By Ian Youngs
Music reporter, BBC News, at the Glastonbury Festival
Prince Charles is president of Water Aid, one of the festival's charities
Prince Charles has made an appearance on the Glastonbury Festival's famous Pyramid Stage during a visit to the legendary music event in Somerset.
His brief appearance on the main stage surprised fans who were enjoying the sun the day before the first bands are due to play on the major stages.
Organiser Michael Eavis said his event had "finally got the royal seal of approval" on its 40th anniversary.
The music kicks off on Thursday with a handful of bands on smaller stages.
Fine weather is predicted for the weekend, which will see headline sets from Gorillaz, Muse and Stevie Wonder.
Prince Charles also toured the festival's Greenpeace field and the Queen's Head stage, where he had a go on the Water Aid charity's "welly shy", which involved throwing a tennis ball at a Wellington boot.
Prince Charles graces Glastonbury stage
Asked whether he was enjoying his visit, he replied: "How could I not?"
As word spread about the unlikely guest star, several hundred people gathered at the Pyramid Stage, with some chanting "Charlie" and calling for him to "give us a wave".
"I'm glad he came because he says such a lot about issues about the planet, and he's come to one of the main festivals where those issues are promoted," said Diane House, 40, from Loughborough, Leicestershire.
Angela Holland, 18, from Colchester, Essex, said: "I was just chilling - lots of people came up and it turned out to be Prince Charles. We waved to him and he did wave back."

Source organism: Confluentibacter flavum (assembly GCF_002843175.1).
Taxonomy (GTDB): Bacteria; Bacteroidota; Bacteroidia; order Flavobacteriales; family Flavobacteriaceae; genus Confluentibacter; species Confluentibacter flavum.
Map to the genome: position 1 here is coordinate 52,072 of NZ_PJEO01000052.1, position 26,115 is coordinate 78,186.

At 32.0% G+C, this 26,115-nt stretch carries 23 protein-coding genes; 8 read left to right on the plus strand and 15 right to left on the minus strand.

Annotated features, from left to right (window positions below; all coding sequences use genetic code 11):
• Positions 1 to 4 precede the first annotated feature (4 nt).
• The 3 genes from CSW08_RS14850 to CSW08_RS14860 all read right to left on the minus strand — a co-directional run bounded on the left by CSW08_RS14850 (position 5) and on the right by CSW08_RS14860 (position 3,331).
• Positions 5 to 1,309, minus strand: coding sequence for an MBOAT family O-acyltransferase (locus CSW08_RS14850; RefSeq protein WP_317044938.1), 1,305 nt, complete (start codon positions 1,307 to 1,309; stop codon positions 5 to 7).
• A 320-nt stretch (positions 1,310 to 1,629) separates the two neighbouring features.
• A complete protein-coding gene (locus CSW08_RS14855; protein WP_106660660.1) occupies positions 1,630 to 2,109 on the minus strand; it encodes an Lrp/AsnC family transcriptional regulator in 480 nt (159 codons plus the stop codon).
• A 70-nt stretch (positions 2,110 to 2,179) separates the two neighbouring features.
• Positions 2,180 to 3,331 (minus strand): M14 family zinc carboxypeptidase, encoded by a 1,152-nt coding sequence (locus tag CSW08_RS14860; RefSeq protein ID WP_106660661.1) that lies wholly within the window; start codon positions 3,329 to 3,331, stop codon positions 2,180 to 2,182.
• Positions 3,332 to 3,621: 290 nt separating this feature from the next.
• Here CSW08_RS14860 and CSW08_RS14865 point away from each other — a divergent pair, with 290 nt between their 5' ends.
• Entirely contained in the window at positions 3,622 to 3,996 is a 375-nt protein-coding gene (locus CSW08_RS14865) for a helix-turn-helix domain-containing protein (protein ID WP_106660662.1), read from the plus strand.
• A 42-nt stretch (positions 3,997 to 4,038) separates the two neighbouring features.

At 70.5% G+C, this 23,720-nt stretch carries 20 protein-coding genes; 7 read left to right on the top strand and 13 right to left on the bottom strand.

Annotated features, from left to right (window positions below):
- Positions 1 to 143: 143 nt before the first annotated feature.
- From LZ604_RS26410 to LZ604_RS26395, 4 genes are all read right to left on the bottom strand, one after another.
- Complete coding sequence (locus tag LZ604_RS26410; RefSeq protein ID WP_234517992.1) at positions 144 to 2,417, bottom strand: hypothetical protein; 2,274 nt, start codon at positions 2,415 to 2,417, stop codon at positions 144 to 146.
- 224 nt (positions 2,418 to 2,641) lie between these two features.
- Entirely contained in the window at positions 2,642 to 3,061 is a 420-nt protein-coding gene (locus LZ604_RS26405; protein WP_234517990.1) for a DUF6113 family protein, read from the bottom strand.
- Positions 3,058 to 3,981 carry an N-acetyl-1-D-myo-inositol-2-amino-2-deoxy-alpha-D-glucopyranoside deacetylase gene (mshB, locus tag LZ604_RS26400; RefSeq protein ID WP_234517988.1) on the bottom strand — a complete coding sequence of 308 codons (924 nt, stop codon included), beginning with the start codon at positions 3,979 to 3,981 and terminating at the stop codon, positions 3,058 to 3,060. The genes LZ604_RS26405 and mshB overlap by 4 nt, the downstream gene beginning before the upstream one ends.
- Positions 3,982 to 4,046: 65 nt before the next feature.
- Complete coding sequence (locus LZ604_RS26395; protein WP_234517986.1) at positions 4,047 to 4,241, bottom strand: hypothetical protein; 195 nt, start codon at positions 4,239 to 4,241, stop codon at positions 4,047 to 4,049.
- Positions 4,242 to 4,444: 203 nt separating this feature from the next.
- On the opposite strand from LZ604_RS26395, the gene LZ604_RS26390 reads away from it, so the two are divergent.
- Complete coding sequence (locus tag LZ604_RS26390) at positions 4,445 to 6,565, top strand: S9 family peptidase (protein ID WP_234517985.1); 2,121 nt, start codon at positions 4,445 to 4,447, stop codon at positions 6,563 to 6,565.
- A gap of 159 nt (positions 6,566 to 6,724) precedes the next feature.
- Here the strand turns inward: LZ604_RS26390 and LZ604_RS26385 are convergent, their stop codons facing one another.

The festival's first royal visit signifies the place the event now holds at the heart of the British establishment.
As well as being the 40th anniversary of the first festival, when 1,000 hippies watched Marc Bolan on Michael Eavis' dairy farm, it is also 20 years since one of the festival's darkest days.
A royal visit would have seemed inconceivable in 1990, when clashes between travellers and festival security teams resulted in 235 arrests and £50,000 of damage, and put the festival's future in jeopardy.
Some 120,000 fans arrived on Wednesday
During his visit, Prince Charles also met Blur bassist Alex James and the festival's emerging talent contest winners My Luminaries, who opened the festival at the Queen's Head on Thursday.
Gorillaz, Dizzee Rascal, Willie Nelson and Rolf Harris will be among the attractions on Friday.
Some 120,000 people were on site on Wednesday night, out of a capacity of 177,500.
Police reported that tent thefts were occurring around the site on Thursday.
Festival-goers are hoping for a dry weekend, with sunny weather predicted but a low threat of showers and thunderstorms on Sunday.
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